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Nonfiction November: Books About the U.S. Immigration System

By Curlygeek04 @curlygeek04

This week’s Nonfiction November topic is hosted by Katie at Doing Dewey, and the subject is to talk about nonfiction books on a specific topic (“Be the Expert/Ask the Experts/Become the Expert”).  I’ve been reading a lot this year about immigration, because it’s such an important topic  to understand right now.  So here are some nonfiction books about immigration.  On a related theme, I’ve posted previously on books about U.S. politics and books about U.S. history.

Nonfiction November: Books about the U.S. Immigration SystemMy number one recommendation is Jose Antonio Vargas’ Dear America: Notes of an Undocumented Citizen.  This is Vargas’ memoir about coming to America as a child from the Phillipines, about finding out that he’s undocumented when he tries to get a job as a teenager, and about living in the United States as an undocumented citizen.  I listened to this as an audio-book, read by the author, and I was happy to hear his story told in his own voice.  What makes this book important is not only Vargas’ experience, but all of the information he includes about immigration laws, statistics, and the process (or lack of process) to become a documented citizen in this country.  For more information, much of what Vargas writes about is discussed in this recent John Oliver episode.

Nonfiction November: Books about the U.S. Immigration SystemI would then read Francisco Cantu’s A Line Becomes A River, Cantu’s story about serving on the U.S. Border Patrol.  Cantu is Mexican-American and provides an inside perspective about how the Border Patrol works (and doesn’t work).  It’s not a perfect book – Cantu doesn’t serve on the Border Patrol for long, and his story is not as introspective as I would have liked.  But it’s important to recognize that Cantu isn’t an advocate for change; he’s simply telling his story.  Some have protested his readings, because he is now profiting from a problematic system.  But I still think his perspective is meaningful.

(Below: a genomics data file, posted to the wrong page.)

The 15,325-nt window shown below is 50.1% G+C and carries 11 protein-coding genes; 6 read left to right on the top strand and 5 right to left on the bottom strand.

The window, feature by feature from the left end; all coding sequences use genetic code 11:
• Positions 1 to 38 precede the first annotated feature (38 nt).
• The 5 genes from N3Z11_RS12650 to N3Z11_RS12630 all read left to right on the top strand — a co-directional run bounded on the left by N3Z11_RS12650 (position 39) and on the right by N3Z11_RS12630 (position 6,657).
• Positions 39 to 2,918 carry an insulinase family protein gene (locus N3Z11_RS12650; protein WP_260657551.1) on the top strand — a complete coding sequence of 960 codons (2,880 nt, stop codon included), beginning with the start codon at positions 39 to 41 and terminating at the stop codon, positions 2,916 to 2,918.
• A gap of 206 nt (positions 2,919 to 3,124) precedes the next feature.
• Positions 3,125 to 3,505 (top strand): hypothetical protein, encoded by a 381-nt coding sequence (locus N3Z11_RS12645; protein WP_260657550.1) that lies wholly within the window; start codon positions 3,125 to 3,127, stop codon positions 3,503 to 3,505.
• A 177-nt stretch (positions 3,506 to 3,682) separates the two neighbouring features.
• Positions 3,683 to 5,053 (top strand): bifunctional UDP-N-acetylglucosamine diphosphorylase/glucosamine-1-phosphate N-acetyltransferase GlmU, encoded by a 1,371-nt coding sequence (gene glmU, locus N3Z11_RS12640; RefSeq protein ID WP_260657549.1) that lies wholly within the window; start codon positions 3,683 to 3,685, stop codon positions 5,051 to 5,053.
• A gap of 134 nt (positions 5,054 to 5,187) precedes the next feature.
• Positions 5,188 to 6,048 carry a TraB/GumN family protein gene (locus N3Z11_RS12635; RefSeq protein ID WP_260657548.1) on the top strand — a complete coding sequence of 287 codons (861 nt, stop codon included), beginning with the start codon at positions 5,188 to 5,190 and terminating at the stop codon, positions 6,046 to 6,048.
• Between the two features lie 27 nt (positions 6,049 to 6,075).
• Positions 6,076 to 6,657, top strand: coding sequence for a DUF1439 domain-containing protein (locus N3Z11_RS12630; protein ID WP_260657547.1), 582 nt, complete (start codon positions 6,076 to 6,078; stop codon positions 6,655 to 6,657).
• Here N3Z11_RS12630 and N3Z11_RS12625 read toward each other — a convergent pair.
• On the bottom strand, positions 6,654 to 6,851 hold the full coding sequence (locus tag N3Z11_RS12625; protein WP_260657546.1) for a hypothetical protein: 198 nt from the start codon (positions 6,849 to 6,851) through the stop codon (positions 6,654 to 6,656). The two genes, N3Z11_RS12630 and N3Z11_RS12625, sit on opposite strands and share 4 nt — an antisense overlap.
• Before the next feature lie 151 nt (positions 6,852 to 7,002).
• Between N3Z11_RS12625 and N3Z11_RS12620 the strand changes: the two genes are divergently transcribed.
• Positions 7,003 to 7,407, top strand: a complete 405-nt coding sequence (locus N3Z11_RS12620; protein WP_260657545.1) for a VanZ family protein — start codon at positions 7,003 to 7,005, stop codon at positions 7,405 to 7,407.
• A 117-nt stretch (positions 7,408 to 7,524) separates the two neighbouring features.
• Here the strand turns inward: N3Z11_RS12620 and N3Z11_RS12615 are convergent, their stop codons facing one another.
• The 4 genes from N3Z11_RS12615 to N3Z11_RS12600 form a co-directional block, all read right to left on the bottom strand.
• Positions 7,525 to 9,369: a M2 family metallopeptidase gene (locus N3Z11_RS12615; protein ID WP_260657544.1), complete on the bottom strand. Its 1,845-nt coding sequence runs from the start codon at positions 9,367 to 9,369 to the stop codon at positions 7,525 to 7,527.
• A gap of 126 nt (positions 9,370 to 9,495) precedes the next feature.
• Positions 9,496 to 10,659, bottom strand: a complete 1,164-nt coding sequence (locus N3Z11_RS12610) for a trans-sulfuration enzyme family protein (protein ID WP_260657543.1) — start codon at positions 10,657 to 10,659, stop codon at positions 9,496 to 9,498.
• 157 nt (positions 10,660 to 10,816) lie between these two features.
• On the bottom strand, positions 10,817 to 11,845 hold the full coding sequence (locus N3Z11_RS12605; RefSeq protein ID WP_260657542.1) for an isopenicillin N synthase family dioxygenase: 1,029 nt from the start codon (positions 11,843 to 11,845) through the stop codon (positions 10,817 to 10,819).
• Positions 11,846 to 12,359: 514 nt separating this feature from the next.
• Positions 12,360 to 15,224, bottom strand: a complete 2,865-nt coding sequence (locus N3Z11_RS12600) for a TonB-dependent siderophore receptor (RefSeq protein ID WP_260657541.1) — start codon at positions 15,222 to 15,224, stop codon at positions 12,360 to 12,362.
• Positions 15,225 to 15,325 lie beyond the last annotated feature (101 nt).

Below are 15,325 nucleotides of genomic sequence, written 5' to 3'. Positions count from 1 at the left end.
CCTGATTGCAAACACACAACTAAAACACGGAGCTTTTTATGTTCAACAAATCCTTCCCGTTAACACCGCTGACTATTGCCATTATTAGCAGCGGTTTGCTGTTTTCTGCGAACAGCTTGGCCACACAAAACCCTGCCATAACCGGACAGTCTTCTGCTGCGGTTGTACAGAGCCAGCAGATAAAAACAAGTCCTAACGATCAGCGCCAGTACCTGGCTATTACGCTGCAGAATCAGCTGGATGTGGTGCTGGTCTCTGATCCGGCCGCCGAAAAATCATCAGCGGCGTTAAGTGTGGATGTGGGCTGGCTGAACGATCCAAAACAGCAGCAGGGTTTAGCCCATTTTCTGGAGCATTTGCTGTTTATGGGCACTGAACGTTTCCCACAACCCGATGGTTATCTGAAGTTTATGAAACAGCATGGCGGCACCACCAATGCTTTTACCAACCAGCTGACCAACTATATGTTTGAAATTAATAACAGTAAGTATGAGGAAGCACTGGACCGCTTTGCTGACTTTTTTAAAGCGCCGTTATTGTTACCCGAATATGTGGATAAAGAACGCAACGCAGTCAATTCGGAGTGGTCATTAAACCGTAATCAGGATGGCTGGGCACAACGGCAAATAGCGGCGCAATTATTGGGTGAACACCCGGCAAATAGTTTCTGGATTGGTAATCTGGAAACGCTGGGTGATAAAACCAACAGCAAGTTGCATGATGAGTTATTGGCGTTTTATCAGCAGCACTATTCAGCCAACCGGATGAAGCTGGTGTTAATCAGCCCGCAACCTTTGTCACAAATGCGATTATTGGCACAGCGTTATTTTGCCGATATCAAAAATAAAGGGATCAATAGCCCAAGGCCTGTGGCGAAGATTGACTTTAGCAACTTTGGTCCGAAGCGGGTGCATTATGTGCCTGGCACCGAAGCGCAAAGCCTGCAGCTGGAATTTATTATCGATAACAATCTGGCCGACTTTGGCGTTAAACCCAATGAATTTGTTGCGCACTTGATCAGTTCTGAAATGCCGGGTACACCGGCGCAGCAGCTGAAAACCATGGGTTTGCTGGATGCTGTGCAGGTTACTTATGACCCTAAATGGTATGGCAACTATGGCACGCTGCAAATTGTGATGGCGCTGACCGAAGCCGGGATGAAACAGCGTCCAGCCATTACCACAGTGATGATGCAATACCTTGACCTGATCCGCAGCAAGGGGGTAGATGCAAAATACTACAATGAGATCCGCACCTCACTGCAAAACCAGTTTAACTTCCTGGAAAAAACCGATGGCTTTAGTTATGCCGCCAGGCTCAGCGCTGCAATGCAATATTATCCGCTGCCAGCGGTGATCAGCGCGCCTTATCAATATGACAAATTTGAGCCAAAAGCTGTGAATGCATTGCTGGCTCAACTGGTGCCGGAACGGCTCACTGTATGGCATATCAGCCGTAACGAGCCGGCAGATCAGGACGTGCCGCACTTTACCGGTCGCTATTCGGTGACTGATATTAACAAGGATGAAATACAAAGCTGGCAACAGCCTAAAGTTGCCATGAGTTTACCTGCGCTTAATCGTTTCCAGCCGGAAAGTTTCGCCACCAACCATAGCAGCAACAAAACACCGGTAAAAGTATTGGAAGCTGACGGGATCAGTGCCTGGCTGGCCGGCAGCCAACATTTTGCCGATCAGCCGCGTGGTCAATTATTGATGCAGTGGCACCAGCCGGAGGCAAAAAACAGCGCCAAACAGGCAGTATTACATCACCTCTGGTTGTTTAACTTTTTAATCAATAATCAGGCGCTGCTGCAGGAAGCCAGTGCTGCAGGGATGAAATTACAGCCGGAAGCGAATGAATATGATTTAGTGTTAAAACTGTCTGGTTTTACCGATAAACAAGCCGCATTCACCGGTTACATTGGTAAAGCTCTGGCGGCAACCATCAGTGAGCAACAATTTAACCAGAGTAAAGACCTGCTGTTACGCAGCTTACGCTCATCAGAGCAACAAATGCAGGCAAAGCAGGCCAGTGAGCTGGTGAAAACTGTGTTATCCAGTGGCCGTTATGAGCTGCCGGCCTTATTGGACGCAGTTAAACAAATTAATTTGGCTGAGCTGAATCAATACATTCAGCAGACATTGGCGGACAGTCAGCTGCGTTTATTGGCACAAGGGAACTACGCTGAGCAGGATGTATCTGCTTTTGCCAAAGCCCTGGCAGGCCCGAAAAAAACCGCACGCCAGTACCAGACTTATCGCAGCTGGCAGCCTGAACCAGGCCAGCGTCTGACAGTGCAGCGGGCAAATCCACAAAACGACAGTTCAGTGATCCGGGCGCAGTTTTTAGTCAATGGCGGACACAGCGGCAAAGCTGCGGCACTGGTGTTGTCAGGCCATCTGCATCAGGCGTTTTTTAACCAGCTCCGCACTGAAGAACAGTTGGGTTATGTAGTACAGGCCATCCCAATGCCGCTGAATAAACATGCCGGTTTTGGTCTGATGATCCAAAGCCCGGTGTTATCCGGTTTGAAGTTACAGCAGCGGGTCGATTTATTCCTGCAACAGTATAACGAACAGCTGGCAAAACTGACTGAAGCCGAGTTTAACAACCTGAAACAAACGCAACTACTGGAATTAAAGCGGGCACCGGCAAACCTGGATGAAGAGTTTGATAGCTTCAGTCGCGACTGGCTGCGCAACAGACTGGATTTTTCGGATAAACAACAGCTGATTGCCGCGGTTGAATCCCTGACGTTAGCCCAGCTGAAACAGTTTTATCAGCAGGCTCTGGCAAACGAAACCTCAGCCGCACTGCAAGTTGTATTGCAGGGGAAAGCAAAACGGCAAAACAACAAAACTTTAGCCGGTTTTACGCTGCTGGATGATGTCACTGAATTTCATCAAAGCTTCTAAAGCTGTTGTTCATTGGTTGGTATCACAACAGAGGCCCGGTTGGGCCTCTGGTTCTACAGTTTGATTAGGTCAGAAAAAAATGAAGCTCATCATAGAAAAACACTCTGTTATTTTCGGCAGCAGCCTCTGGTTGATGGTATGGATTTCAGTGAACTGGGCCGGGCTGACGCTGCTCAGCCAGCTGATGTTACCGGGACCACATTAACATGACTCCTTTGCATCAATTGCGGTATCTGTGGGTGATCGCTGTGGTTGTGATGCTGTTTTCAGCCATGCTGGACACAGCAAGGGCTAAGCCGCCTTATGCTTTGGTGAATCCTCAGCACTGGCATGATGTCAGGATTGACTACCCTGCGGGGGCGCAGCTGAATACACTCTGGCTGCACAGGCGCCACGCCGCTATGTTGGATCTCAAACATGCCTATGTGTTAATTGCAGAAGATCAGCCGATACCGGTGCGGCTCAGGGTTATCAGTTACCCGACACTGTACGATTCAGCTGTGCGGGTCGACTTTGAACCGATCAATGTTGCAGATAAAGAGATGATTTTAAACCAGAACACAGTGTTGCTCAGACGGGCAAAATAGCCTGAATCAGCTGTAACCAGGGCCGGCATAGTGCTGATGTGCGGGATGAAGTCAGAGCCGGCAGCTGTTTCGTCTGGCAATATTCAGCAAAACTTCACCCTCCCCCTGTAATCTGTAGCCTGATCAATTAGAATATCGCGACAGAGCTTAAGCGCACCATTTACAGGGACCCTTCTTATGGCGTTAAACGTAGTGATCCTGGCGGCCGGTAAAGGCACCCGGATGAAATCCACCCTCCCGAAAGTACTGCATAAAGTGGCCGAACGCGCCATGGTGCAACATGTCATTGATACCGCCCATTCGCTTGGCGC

Nonfiction November: Books about the U.S. Immigration SystemThen I would read Sandra Uwuringiyama’s How Dare the Sun Rise.  Uwuringiyama came to the United States as a refugee from the Republic of the Congo after surviving a massacre.  Her story is a terrible one in a lot of ways, but what I found most meaningful was listening to her struggles to adapt to life in the U.S., and how she becomes an advocate for the rights of refugees.

Other books I would recommend are Diane Guerrero’s In the Country We Love, and David Eggers’ What is the What. I also love America Ferrera’s anthology American Like Me.

While the U.S. is still a “land of opportunity”, and many people want to live here, it’s important to recognize how hard it is for people to enter the country and build productive lives.  Our system is not as welcoming as it should be, especially today.  My father was an immigrant in the 60’s and had little trouble settling in, finding a job, and becoming a citizen — but he was a white European entering at a different time.  Families entering the U.S. face discrimination, a complicated legal system, and an economic system that makes it very hard to get ahead (despite what we’d like to believe).  And that’s without considering the many language and culture barriers that families face when they arrive here.

We can learn about immigration through fiction as well.  Some of my favorite novels about immigrants to the U.S. include The Leavers, Behold the Dreamers, Lucky Broken Girl, The Book of Unknown Americans, and Americanah.

What other books do you recommend on the experiences of immigrants?


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